Over the course of my life, I got good at using these fears as a protective mechanism.  If I'm afraid of rejection, what I'm saying is that I actually desire acceptance but expect to not be accepted.  So I use the fear to justify not pursuing it because I didn't want the heartache.  If I'm afraid of failure, I'm actually looking for success but want to make sure I reach it the first time.  So I use the fear to justify not taking risks and stretching myself, even if it meant the success I achieved was far less than what I really wanted to experience.  If I'm afraid of bad things happening, it's because I want good things to happen.  So I use the fear to justify being a victim to things not going my way - and instead of knowing what to do if the good happened, I spent my effort hoping for the worst so my preparation didn't go to waste.

[mk_blockquote style="line-style" font_family="none" text_size="16" align="center"]So where did all this “preparation” justified by fear leave me?[/mk_blockquote]

My reaction to these fears began to dominate my words, my thoughts, and my actions.  And once my reality was consumed with those things, life lost its luster.  Hope dissipated.  Goals become boring.  Accomplishments seemed unfulfilling.  Self-esteem diminished.  Isolation followed.  Then depression set in.  I was depressed and unhappy, and because I thought I was being safe, reasonable, and  wise in a broken world.  And why not?  The concept of hope was just a fluffy dream outside of reality.  Sure I wanted more, but so what?  Life's not fair.

Yet there was always that part of me that wanted something more.  No matter how hard I tried, I couldn't shut it up.  And then I encountered Jesus.  I learned who I was, and what I was made for.  My purpose got renewed, my hope got renewed, and my life got renewed.  See, that desire inside of you for something more, that tells you that fear and depression shouldn't have to be there, it's telling the truth.  It's no accident you feel that way, it's actually a part of the way you were designed - proof that God created you:

Romans 5:3-5 NLT

[mk_blockquote style="line-style" font_family="none" text_size="16" align="center"]We can rejoice, too, when we run into problems and trials, for we know that they help us develop endurance. And endurance develops strength of character, and character strengthens our confident hope of salvation. And this hope will not lead to disappointment. For we know how dearly God loves us, because he has given us the Holy Spirit to fill our hearts with his love.[/mk_blockquote]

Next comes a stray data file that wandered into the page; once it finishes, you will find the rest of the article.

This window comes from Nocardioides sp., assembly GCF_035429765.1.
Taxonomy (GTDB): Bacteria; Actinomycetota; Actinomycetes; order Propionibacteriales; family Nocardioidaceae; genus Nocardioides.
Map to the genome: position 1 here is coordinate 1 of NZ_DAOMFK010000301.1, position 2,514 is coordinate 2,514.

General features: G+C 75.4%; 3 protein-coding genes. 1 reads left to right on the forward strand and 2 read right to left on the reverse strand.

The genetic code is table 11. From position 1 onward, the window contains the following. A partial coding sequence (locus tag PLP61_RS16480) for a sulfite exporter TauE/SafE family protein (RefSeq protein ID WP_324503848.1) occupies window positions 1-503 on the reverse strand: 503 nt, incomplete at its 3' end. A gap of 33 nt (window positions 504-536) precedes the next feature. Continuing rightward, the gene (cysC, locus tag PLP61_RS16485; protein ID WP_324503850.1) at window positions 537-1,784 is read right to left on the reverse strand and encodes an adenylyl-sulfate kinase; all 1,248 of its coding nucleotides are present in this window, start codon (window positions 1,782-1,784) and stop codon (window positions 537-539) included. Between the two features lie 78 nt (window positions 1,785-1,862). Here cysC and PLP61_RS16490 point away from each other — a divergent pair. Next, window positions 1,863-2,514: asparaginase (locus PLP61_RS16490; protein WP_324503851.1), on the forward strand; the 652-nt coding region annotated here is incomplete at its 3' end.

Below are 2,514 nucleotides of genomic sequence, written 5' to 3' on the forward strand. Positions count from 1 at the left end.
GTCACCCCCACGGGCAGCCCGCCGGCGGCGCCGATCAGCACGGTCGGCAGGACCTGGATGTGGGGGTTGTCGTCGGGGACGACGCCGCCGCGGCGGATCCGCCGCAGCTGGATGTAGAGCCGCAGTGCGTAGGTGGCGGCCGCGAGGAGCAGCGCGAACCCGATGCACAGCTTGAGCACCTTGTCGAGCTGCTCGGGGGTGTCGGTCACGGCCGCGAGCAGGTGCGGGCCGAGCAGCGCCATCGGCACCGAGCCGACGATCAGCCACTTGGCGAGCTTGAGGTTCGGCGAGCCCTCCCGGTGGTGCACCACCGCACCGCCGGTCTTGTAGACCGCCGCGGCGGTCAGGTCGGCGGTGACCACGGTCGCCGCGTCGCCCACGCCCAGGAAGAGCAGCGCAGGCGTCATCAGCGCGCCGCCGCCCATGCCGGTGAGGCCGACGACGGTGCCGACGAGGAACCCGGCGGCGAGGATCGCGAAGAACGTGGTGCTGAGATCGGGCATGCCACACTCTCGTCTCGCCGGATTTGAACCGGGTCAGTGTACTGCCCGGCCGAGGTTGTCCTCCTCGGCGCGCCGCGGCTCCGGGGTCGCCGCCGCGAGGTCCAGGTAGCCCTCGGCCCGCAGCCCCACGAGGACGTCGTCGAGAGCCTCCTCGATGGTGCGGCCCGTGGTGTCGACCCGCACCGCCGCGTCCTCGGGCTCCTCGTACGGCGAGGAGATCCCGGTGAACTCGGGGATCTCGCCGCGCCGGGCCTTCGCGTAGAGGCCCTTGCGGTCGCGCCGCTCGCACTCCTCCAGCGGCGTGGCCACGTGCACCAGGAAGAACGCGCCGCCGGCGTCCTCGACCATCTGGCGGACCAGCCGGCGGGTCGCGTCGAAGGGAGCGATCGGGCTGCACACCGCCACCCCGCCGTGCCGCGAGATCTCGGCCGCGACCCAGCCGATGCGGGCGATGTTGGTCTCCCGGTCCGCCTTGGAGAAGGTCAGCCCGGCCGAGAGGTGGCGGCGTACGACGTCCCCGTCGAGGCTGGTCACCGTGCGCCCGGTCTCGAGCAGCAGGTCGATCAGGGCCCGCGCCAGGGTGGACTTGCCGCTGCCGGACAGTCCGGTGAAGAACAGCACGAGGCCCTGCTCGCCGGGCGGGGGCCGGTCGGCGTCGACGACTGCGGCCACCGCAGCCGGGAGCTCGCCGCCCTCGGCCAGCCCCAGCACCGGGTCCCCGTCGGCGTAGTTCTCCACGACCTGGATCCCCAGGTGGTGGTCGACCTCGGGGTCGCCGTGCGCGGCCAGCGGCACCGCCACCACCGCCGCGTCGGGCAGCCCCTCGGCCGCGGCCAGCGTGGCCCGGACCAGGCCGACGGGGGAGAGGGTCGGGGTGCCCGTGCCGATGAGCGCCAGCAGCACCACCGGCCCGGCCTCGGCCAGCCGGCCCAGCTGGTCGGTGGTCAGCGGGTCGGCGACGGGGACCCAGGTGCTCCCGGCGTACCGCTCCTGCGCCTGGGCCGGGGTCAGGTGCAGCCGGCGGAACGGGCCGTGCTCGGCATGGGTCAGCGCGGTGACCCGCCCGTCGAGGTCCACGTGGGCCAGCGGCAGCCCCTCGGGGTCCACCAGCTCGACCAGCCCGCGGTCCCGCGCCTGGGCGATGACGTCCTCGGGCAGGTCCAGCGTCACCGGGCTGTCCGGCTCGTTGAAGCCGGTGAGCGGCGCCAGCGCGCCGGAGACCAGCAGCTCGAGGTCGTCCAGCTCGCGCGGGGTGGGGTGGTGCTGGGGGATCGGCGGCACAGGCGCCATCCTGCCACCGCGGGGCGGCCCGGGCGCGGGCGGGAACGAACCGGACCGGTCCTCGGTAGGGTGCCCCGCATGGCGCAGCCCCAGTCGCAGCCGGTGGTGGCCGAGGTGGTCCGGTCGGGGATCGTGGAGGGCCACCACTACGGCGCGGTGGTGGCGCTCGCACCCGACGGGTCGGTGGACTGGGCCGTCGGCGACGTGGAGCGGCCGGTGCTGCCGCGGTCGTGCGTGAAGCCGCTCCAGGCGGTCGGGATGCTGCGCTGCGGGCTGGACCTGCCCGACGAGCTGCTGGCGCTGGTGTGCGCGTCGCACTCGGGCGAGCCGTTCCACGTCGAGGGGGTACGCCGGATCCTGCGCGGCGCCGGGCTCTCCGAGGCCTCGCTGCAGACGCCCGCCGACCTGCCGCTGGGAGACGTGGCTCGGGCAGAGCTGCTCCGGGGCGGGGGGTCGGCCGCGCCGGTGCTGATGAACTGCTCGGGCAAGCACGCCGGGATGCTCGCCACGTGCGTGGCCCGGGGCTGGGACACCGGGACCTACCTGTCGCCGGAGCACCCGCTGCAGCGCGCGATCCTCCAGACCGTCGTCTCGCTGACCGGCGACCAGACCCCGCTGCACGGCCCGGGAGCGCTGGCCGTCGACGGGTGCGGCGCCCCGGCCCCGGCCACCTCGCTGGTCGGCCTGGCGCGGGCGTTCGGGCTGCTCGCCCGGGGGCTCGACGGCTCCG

It wasn't easy for me, but I pulled that thread with God.  I let Him show me that life can be all we desire it to be; I let Him renew my hope and my identity.  But most importantly, I let Him prove my fears wrong and break my depression.  I found that I'm already accepted by Him, and instead of acting afraid of people I acted as if they were accepted too, and suddenly rejection and isolation stopped happening.  I learned that no matter how much I fail, God still loves me.  So I stopped being afraid to fail, and suddenly I started taking risks and seeing successes in my life like never before.  I saw that while yes the world is broken, God has a plan to restore it, and that He is with me and for me.  So I started believing and preparing for the best, and when good things happened, I was finally ready to celebrate them and have joy.  And once those fears were removed, the results of my life changed.  The things that caused depression were now gone, and those desires of my heart that cried out without relenting are now visible in my life, and always growing.

So what about you?  God says you were made for more.  I tend to agree with Him.  The question is, are you willing to revisit your fears with Him in order to break the pattern of depression in your life and experience the things you've always wanted?  I'm not saying it's an easy process, but I am saying it's a proven process.  The same God who put those desires in your heart is the same one who will help you overcome your fears, restore your hope, and fulfill your desires.  If you're not sure where to start, find someone who already has.  If you're bold enough, ask God which fears occupy your world and are the root of your depression.  The choice is yours, but I can promise you this: you will be accepted, you will succeed, and the best will come to pass.  Don't let depression conceal itself as protection, and don't let fear dictate your life any longer.  I’m fighting the good fight, and I'll never look back

Alex Greenberg